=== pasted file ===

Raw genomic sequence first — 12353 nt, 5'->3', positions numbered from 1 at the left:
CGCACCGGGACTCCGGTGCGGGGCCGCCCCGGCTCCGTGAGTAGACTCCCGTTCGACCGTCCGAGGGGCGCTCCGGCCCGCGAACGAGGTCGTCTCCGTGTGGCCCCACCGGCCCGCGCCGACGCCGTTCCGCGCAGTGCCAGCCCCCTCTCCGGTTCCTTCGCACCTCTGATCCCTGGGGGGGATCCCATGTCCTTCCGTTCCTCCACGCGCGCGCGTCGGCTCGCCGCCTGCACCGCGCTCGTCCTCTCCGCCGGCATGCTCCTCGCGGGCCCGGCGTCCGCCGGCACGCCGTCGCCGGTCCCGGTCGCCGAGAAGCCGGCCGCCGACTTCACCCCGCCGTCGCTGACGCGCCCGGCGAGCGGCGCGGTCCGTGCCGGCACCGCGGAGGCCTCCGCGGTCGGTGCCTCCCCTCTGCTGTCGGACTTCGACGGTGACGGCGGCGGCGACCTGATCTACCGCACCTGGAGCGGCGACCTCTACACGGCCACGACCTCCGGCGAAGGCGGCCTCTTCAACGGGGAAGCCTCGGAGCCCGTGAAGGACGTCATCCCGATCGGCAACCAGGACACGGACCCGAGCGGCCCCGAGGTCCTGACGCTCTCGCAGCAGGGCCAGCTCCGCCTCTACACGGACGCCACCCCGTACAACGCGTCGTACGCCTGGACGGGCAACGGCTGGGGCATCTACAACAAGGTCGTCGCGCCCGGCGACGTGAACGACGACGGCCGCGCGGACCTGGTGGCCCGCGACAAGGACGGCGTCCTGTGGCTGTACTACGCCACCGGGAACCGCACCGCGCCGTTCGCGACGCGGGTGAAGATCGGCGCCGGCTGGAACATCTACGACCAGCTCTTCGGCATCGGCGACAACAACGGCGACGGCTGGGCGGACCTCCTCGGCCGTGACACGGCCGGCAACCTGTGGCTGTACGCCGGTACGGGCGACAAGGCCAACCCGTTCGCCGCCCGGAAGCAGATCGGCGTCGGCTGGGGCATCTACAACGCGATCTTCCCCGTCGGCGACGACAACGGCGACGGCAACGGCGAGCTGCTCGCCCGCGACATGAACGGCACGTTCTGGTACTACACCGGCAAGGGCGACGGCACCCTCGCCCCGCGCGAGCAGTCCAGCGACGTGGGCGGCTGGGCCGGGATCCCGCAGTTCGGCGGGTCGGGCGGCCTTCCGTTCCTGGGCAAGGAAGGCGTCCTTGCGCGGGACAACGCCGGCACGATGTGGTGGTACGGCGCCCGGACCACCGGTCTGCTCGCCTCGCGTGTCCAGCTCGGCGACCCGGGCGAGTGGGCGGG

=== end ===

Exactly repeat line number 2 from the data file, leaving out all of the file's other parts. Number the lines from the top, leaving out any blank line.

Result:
CGCACCGGGACTCCGGTGCGGGGCCGCCCCGGCTCCGTGAGTAGACTCCCGTTCGACCGTCCGAGGGGCGCTCCGGCCCGCGAACGAGGTCGTCTCCGTGTGGCCCCACCGGCCCGCGCCGACGCCGTTCCGCGCAGTGCCAGCCCCCTCTCCGGTTCCTTCGCACCTCTGATCCCTGGGGGGGATCCCATGTCCTTCCGTTCCTCCACGCGCGCGCGTCGGCTCGCCGCCTGCACCGCGCTCGTCCTCTCCGCCGGCATGCTCCTCGCGGGCCCGGCGTCCGCCGGCACGCCGTCGCCGGTCCCGGTCGCCGAGAAGCCGGCCGCCGACTTCACCCCGCCGTCGCTGACGCGCCCGGCGAGCGGCGCGGTCCGTGCCGGCACCGCGGAGGCCTCCGCGGTCGGTGCCTCCCCTCTGCTGTCGGACTTCGACGGTGACGGCGGCGGCGACCTGATCTACCGCACCTGGAGCGGCGACCTCTACACGGCCACGACCTCCGGCGAAGGCGGCCTCTTCAACGGGGAAGCCTCGGAGCCCGTGAAGGACGTCATCCCGATCGGCAACCAGGACACGGACCCGAGCGGCCCCGAGGTCCTGACGCTCTCGCAGCAGGGCCAGCTCCGCCTCTACACGGACGCCACCCCGTACAACGCGTCGTACGCCTGGACGGGCAACGGCTGGGGCATCTACAACAAGGTCGTCGCGCCCGGCGACGTGAACGACGACGGCCGCGCGGACCTGGTGGCCCGCGACAAGGACGGCGTCCTGTGGCTGTACTACGCCACCGGGAACCGCACCGCGCCGTTCGCGACGCGGGTGAAGATCGGCGCCGGCTGGAACATCTACGACCAGCTCTTCGGCATCGGCGACAACAACGGCGACGGCTGGGCGGACCTCCTCGGCCGTGACACGGCCGGCAACCTGTGGCTGTACGCCGGTACGGGCGACAAGGCCAACCCGTTCGCCGCCCGGAAGCAGATCGGCGTCGGCTGGGGCATCTACAACGCGATCTTCCCCGTCGGCGACGACAACGGCGACGGCAACGGCGAGCTGCTCGCCCGCGACATGAACGGCACGTTCTGGTACTACACCGGCAAGGGCGACGGCACCCTCGCCCCGCGCGAGCAGTCCAGCGACGTGGGCGGCTGGGCCGGGATCCCGCAGTTCGGCGGGTCGGGCGGCCTTCCGTTCCTGGGCAAGGAAGGCGTCCTTGCGCGGGACAACGCCGGCACGATGTGGTGGTACGGCGCCCGGACCACCGGTCTGCTCGCCTCGCGTGTCCAGCTCGGCGACCCGGGCGAGTGGGCGGG